|This marvelous poster was made by a talented artist at my place of work to advertise within my place of work.|
Oh my goodness I felt like I was doing a live sketch of a Lifetime original movie, complete with moist, red eyes in the audience. It was also a lecture in Coping with Crap 101.
In the days before the presentation I was really nervous. My scientific colleagues can attest that I no longer get very nervous before a typical public speaking event. This, however, was oh so different.
This presentation was so personal, and I didn't really know what details people would want to know about. With science I can find a punchline, and people will learn what I want them to learn. In presenting my journey through breast cancer, I didn't want to presume that I was the only one in the universe to have taken this journey, but I also wanted to educate the young people who might have no clue what goes on with cancer treatment. Turns out that's a fine line to walk.
So, I tried to keep it a tad bit scientific. This is of course what I know how to do. My nurse presented first and laid the groundwork for the different types of cancers and what the details mean. When it was my turn, I framed what I was going to tell them as a breast cancer case study in the context of what my nurse taught them. I tried to step away from myself, otherwise I was sure to sob my way through it.
But sob I most certainly did NOT! I even snuck in a few jokes, which was easy considering I chose to include such delightful cancer bonuses as the sinus UFO and my original displeasure with the port. I did get choked up at times, mostly when I thought of my own mortality or everything my loved ones did for me throughout the ordeal, but I was able to power through. Also, a new thing for me was to include "readings" in my presentation, and these were from my blog. Wow was it handy to have this treasure trove of insights in real-time. I chose five portions of posts that I thought were salient thoughts from a given time, and I read them aloud at relevant points in my presentation of slides. (Thank you, Martha, for inviting me to read at your wedding so that I could gain some experience in the public reading department.)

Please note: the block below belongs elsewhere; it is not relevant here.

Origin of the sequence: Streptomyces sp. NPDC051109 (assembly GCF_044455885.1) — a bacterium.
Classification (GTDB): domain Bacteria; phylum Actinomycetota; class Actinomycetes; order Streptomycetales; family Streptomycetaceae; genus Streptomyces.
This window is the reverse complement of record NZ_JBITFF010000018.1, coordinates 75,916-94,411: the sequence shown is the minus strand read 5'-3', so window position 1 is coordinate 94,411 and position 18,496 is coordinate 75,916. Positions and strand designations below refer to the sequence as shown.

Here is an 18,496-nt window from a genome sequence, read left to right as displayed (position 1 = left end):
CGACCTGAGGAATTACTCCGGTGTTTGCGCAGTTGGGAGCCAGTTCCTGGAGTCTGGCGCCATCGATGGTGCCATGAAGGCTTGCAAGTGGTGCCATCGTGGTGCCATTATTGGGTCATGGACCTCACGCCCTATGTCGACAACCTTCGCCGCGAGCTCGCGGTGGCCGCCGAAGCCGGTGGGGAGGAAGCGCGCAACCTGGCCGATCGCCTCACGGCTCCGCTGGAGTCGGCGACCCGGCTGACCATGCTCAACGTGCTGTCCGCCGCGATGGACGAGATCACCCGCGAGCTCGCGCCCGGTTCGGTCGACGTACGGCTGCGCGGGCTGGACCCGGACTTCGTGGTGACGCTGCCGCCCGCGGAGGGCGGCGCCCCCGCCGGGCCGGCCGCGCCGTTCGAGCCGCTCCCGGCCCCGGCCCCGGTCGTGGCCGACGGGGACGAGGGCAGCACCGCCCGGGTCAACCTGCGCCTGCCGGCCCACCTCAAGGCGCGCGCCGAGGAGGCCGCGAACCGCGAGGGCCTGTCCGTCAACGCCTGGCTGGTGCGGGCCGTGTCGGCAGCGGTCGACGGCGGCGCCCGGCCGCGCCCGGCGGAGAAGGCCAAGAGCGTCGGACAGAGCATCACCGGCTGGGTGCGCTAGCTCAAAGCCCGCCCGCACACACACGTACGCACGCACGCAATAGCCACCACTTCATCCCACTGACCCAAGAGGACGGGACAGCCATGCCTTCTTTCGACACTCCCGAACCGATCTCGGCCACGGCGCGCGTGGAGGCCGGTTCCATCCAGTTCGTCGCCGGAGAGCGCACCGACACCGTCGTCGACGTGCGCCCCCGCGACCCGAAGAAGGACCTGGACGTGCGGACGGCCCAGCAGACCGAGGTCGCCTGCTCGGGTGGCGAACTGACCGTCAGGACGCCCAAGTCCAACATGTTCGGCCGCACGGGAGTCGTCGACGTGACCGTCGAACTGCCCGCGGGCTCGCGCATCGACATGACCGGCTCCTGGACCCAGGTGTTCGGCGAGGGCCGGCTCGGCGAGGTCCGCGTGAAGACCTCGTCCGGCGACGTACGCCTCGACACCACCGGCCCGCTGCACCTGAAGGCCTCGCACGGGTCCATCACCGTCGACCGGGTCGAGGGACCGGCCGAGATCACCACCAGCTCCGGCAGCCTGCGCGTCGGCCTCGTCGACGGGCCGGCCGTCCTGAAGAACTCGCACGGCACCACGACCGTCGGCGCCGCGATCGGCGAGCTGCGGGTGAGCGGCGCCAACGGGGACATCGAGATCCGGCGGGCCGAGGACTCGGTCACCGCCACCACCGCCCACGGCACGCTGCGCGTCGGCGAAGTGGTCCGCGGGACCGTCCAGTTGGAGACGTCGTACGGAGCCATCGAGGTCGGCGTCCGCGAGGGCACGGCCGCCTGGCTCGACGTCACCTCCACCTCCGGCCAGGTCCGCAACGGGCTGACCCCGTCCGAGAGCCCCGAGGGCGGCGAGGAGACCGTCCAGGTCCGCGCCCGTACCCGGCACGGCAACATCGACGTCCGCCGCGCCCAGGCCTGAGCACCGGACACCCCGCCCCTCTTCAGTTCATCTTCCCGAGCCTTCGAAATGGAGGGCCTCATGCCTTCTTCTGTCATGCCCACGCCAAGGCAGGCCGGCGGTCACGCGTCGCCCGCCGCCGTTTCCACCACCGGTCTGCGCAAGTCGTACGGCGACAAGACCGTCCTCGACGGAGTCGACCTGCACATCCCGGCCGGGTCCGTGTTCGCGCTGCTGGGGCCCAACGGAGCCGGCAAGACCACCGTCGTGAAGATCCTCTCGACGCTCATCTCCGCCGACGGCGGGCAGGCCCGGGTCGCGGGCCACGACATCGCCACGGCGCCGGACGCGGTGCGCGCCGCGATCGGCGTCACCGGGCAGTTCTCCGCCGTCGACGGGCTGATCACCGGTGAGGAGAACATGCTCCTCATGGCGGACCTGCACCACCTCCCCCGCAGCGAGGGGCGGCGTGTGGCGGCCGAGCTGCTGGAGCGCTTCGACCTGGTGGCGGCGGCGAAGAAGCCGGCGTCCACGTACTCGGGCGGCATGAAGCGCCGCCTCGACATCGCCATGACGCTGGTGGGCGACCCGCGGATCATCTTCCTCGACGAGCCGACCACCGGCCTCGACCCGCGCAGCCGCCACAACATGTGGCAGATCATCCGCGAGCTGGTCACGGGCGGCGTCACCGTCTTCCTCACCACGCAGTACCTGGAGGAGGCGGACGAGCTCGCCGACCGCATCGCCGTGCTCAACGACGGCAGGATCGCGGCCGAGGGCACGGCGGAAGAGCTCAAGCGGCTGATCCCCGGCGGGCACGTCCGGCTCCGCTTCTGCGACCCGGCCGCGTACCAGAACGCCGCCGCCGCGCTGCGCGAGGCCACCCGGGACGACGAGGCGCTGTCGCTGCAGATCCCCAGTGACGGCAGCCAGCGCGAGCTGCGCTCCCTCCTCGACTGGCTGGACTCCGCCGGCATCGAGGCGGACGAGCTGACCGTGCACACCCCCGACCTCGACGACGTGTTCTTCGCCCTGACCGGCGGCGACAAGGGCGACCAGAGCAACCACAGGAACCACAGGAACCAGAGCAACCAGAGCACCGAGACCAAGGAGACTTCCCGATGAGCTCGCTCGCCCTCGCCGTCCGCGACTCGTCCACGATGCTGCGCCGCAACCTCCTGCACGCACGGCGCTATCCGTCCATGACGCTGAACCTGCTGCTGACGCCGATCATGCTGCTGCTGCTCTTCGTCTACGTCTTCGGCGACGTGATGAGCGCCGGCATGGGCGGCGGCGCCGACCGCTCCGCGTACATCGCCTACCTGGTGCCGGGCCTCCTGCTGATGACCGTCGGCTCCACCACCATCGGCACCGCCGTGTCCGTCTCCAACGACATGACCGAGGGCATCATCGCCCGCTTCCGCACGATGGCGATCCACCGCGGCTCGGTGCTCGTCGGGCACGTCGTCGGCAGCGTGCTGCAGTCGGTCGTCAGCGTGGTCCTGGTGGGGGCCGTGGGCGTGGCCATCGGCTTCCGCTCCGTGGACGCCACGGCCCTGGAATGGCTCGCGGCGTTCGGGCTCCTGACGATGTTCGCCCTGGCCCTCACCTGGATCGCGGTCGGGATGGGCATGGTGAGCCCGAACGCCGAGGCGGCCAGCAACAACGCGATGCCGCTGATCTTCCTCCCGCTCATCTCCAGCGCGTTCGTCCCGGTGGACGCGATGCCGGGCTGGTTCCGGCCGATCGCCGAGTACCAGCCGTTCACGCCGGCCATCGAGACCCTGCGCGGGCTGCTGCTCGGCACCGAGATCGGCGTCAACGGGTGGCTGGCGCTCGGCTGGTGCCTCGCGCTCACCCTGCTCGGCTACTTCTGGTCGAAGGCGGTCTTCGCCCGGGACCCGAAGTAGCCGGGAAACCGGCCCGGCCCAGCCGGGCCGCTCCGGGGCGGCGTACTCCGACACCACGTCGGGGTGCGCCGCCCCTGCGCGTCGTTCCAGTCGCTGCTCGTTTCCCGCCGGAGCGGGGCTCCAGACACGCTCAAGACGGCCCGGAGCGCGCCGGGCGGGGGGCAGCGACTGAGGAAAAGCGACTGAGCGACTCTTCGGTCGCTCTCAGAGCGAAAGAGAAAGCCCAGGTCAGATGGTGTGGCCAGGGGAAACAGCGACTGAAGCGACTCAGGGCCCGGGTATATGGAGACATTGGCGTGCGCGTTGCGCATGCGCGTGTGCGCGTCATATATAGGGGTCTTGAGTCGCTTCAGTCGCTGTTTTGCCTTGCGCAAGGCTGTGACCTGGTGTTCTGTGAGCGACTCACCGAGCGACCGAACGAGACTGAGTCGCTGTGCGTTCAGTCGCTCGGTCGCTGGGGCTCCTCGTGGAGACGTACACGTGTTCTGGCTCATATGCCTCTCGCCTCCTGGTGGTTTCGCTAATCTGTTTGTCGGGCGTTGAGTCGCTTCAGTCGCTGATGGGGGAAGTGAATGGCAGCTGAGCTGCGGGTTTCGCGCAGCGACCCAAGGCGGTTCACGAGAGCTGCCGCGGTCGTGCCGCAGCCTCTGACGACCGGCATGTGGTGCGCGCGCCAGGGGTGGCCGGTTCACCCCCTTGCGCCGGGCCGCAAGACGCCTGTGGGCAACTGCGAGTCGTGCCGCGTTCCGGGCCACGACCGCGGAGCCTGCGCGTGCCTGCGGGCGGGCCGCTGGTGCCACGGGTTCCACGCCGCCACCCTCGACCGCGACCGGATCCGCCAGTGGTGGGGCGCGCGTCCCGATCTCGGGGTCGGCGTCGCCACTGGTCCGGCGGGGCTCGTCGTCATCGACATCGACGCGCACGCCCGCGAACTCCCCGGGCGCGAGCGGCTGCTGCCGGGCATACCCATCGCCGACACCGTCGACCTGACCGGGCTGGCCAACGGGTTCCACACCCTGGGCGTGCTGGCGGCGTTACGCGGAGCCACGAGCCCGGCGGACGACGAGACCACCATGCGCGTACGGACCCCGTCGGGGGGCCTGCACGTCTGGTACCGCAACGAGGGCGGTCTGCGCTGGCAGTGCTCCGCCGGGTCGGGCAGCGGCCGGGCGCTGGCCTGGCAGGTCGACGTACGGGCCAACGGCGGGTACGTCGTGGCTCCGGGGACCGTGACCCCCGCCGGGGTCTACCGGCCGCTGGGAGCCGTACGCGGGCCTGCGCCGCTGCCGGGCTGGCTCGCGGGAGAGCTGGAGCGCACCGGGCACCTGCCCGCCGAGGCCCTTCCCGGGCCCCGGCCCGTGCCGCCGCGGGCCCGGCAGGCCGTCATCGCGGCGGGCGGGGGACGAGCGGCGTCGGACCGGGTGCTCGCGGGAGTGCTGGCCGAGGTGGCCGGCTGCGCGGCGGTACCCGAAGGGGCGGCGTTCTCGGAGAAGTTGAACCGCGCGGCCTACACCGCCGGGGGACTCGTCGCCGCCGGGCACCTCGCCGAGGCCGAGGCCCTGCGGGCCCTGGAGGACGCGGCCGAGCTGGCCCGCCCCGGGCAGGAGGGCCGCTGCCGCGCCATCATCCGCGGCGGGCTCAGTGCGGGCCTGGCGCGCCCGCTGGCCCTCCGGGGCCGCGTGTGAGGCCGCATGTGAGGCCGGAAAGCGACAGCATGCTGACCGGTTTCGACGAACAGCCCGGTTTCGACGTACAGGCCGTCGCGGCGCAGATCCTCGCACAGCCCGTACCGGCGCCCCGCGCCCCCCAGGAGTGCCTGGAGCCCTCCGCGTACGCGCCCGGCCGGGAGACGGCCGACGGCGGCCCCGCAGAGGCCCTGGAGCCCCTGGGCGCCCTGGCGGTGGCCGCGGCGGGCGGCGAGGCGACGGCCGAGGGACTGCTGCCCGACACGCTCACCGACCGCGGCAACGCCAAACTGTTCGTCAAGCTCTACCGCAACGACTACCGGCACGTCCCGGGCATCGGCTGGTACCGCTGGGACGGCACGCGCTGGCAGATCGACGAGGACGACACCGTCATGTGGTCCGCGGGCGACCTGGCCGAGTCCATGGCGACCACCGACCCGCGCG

When it was my turn to present, my nerves were totally silent. That's standard for me. My nerves just know that there's no turning back now, so why be that person with the jittery laser pointer? May as well calm down and save some face.
Afterwards, however, the nerves spiced up again. For many hours I couldn't figure this out, because after a presentation is over I should be overcome with relief. But here's what I've figured out: the presentation made me re-confront the gravity of my former disease. On an ordinary day in my marvelous life, I spend exactly zero seconds thinking about 40% chance of blah blah blah in 2 years, only 40% median blahsey blah in 5 years. But that dang presentation made me think about all of those horrible, horrible statistics, and to realize that year number one is already over (happy cancerversary to me, today in fact). Needless to say it took me until bedtime last night, with some furious playing and crocheting in between, to get a grip on my heartbeat.
Speaking of my nervous heart, I have a PET scan tomorrow. Yay if it comes out clean, boo if it doesn't. I won't know the results right away, but I'll post them as soon as possible. We are hoping: T9 is still clean, that a certain 7mm node in my left lung has mysteriously disappeared, and that there is NOTHING NEW. Geez I hate PET scans.